Towards de-dollarization: BRICS advances alternative to US-dominated financial system

A senior Russian official indicated that a new currency project might be announced at the upcoming BRICS summit in South Africa. The alliance’s other members—Brazil, China, Russia, and India—have already taken steps to bypass the US-dominated global trade and finance system

April 07, 2023 by Tanupriya Singh
BRICS new currency
(Photo: Xinhua)

Speaking last week on the sidelines of the Russian-Indian Strategic Partnership for Development and Growth Business Forum in Indian capital New Delhi, the Deputy Chairman of Russian State Duma Alexander Bobakov announced that BRICS states (Brazil, Russia, India, China, and South Africa) were working towards the creation of a new currency. 

The bloc’s members have made key moves away from the US-dominated international trade and financial system. “The transition to settlements in national currencies is the first step. The next one is to provide the circulation of digital or any other form of a fundamentally new currency in the near future,” Babakov said.

He further claimed that “readiness to realize this project” will be indicated at the upcoming BRICS summit, to be held in August in Durban, South Africa. 

While further details of this landmark project are yet to be fully revealed, it is already clear that its scope will be significant. The current BRICS countries already account for 40% of the global population and one-fourth of the global GDP.  The alliance is now set to expand with Iran and Saudi Arabia having initiated the formal process to join. Over 10 other countries, including Egypt, Algeria, the UAE, Mexico, Argentina, and Nigeria, have also expressed interest in joining the bloc.   

Babakov added that the new currency would be based on a strategy that “does not defend the dollar or euro,” and will be pegged to the value of not just gold but also “other groups of products, rare-earth minerals, or soil.”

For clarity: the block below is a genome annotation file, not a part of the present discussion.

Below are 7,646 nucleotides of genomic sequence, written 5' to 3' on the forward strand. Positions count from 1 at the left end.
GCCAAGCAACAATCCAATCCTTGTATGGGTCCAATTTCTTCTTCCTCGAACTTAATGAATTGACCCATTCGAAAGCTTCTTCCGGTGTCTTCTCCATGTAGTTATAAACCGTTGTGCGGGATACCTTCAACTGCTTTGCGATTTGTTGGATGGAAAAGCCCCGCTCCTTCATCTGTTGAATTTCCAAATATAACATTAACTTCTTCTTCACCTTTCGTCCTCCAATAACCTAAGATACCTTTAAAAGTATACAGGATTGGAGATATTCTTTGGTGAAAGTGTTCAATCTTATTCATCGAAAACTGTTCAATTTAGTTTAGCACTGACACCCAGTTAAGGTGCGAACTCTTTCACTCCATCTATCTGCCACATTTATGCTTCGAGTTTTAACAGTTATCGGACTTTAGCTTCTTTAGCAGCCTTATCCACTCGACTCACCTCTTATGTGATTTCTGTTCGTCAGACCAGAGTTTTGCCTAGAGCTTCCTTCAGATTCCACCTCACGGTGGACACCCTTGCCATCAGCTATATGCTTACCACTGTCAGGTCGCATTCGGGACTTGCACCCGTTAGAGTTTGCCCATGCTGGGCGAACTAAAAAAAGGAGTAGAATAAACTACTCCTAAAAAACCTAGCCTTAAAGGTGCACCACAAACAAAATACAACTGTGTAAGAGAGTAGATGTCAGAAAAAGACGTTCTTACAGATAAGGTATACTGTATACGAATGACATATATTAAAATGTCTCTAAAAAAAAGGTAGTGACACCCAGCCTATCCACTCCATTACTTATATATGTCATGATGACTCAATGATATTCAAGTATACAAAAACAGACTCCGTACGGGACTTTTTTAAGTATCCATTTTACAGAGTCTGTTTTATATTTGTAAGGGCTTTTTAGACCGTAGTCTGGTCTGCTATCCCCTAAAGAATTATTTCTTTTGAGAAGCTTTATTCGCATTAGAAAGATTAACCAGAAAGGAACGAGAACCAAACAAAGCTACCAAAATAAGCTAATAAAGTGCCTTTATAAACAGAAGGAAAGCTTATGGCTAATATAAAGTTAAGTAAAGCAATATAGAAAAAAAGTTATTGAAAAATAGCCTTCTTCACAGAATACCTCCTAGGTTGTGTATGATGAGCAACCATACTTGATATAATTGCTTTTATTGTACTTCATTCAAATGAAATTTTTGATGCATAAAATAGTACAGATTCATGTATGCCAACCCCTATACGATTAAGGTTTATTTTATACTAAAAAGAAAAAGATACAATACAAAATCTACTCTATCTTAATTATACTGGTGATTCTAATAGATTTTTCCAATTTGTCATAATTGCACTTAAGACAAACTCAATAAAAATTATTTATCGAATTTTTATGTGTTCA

The first part of this process, namely trade in national currencies, is already well underway. On March 29, China and Brazil—the world’s second largest economy and Latin America’s biggest economy, respectively—announced that they will conduct bilateral trade in their local currencies, the Chinese yuan (unit of Renminbi) and the Brazilian reais, bypassing the US dollar. 

China is Brazil’s biggest trade partner, with bilateral trade reaching US$150 billion in 2022. China’s currency, the Renminbi (RMB), has also become Brazil’s second-largest international reserve currency.

Watch: China and Brazil strike deal to ditch US dollar

In January, another major step away from the US-dominated global financial system came in the form of an agreement between Iran and Russia to connect their interbank messaging systems—the SEPAM and the SPFS—and bypass the US-dominated SWIFT banking communication and transfer system. 

Iran has been locked out of the SWIFT system as part of the wide-ranging sanctions that the US has imposed against the country since 2018. Several Russian banks were subsequently also cut-off from SWIFT after the Ukraine war broke out. 

While the creation of an alternative system to counter dollar dominance, or, more broadly, “monetary cooperation” in the face of US dominance had been discussed among the BRICS states for years, the blanket sanctions imposed on Russia by the US and its allies gave further impetus for countries to move in this direction. 

“After confiscating tens of billions of dollars in reserves and assets from countries like Iran, Venezuela, and Afghanistan, the seizure by the US and the EU of more than $300 billion of Russia’s reserves, triggered a global alert, reaffirming the urgency of alternatives to the dollar’s dominance,” said Marco Fernandes, a researcher at the Tricontinental Institute for Social Research, as quoted by Global Times